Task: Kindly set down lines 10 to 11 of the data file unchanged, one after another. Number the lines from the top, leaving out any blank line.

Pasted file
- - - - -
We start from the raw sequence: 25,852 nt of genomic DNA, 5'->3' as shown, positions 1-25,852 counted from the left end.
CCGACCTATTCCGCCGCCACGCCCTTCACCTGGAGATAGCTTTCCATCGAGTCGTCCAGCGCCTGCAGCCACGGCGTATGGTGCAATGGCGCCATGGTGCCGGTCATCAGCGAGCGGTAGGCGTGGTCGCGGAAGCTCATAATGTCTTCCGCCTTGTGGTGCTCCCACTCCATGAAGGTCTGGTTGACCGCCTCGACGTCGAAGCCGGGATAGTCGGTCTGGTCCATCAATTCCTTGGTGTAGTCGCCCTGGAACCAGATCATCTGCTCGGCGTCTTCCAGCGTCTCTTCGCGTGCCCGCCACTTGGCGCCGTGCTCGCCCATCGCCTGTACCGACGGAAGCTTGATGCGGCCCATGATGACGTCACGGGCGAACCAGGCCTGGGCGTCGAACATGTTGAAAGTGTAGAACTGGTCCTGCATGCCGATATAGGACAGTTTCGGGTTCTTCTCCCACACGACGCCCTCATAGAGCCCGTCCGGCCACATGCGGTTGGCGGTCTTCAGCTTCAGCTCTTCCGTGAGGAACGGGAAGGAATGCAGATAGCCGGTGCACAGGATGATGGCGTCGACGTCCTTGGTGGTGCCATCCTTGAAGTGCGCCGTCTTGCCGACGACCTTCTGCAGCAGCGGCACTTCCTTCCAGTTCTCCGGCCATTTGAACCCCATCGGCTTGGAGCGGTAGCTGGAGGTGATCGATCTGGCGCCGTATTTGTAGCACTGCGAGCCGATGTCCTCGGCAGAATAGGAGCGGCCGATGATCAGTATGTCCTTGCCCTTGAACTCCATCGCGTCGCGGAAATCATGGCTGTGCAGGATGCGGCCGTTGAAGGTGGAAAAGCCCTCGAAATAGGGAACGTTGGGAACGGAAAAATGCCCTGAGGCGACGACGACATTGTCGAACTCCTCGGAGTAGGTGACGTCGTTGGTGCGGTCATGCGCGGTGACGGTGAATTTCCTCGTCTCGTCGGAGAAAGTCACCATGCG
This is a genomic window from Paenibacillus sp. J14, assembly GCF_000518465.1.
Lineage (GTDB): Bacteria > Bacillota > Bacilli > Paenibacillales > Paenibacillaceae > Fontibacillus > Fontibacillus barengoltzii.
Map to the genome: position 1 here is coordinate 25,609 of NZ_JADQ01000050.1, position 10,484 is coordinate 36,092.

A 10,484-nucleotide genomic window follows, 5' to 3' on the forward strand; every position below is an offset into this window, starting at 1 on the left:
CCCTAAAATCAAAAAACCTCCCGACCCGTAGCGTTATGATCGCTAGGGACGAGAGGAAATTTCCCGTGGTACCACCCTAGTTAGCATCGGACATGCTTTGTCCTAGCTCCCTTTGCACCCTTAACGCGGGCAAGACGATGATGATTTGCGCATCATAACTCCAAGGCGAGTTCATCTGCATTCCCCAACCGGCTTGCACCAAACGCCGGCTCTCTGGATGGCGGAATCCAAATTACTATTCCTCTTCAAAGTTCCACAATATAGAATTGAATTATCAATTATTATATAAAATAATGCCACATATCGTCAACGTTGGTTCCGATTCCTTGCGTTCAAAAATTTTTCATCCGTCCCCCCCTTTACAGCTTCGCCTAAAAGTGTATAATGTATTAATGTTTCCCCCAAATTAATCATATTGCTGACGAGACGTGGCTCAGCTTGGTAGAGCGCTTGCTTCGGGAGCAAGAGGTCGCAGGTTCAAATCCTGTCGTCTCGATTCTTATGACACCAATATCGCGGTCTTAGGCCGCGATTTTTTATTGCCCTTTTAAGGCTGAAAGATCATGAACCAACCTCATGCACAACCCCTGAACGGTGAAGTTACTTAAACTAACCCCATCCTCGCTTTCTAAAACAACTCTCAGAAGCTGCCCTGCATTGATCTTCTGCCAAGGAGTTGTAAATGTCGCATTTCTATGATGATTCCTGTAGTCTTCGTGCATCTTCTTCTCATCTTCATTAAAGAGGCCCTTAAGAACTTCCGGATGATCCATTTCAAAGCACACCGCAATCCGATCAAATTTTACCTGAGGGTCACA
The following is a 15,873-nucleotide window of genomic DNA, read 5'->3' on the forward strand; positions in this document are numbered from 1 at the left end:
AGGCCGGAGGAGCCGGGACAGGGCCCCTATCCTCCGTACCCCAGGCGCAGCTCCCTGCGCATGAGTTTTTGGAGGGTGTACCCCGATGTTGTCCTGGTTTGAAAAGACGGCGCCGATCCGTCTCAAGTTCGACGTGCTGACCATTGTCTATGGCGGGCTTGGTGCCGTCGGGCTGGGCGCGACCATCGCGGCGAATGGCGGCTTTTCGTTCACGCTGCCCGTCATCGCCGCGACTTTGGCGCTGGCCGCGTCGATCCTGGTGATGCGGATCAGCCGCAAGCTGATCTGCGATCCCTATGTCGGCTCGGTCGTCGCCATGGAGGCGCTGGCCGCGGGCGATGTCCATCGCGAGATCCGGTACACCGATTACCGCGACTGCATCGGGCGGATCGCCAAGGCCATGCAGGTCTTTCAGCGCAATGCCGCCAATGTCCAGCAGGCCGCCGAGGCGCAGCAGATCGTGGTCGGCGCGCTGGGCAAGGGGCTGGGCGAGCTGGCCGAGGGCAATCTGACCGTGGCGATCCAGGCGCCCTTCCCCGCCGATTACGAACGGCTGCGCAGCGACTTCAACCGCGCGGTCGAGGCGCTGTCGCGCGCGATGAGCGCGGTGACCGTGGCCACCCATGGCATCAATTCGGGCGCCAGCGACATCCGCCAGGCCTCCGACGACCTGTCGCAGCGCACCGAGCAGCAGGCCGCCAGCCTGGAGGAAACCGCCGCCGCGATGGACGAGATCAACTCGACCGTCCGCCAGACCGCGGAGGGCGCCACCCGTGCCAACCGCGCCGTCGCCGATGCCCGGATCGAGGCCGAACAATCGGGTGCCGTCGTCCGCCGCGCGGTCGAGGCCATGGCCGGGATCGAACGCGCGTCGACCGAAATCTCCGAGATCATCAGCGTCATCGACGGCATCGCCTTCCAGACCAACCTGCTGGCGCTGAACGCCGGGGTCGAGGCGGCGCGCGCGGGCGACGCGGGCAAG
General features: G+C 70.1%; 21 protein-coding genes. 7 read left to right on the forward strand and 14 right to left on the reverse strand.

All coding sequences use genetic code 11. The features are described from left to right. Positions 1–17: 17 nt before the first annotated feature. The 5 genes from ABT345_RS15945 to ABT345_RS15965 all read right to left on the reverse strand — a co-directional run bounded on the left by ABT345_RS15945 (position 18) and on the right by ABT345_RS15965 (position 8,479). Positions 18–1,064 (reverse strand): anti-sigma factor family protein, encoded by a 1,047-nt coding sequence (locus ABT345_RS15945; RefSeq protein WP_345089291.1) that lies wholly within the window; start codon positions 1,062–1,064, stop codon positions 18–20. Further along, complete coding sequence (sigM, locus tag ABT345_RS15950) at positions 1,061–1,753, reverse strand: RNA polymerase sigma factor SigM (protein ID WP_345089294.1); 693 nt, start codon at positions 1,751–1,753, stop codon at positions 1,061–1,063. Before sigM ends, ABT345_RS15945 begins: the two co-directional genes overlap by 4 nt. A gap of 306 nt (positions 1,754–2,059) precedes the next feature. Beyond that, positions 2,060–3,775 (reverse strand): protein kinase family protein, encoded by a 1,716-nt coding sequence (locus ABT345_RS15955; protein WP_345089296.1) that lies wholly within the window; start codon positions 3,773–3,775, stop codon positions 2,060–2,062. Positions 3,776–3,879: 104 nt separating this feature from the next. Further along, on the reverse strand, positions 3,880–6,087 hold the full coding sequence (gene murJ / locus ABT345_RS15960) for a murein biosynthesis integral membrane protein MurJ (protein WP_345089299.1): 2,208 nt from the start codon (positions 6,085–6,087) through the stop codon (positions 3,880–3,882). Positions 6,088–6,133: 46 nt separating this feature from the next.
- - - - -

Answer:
General features: G+C 70.1%; 21 protein-coding genes. 7 read left to right on the forward strand and 14 right to left on the reverse strand.

All coding sequences use genetic code 11. The features are described from left to right. Positions 1–17: 17 nt before the first annotated feature. The 5 genes from ABT345_RS15945 to ABT345_RS15965 all read right to left on the reverse strand — a co-directional run bounded on the left by ABT345_RS15945 (position 18) and on the right by ABT345_RS15965 (position 8,479). Positions 18–1,064 (reverse strand): anti-sigma factor family protein, encoded by a 1,047-nt coding sequence (locus ABT345_RS15945; RefSeq protein WP_345089291.1) that lies wholly within the window; start codon positions 1,062–1,064, stop codon positions 18–20. Further along, complete coding sequence (sigM, locus tag ABT345_RS15950) at positions 1,061–1,753, reverse strand: RNA polymerase sigma factor SigM (protein ID WP_345089294.1); 693 nt, start codon at positions 1,751–1,753, stop codon at positions 1,061–1,063. Before sigM ends, ABT345_RS15945 begins: the two co-directional genes overlap by 4 nt. A gap of 306 nt (positions 1,754–2,059) precedes the next feature. Beyond that, positions 2,060–3,775 (reverse strand): protein kinase family protein, encoded by a 1,716-nt coding sequence (locus ABT345_RS15955; protein WP_345089296.1) that lies wholly within the window; start codon positions 3,773–3,775, stop codon positions 2,060–2,062. Positions 3,776–3,879: 104 nt separating this feature from the next. Further along, on the reverse strand, positions 3,880–6,087 hold the full coding sequence (gene murJ / locus ABT345_RS15960) for a murein biosynthesis integral membrane protein MurJ (protein WP_345089299.1): 2,208 nt from the start codon (positions 6,085–6,087) through the stop codon (positions 3,880–3,882). Positions 6,088–6,133: 46 nt separating this feature from the next.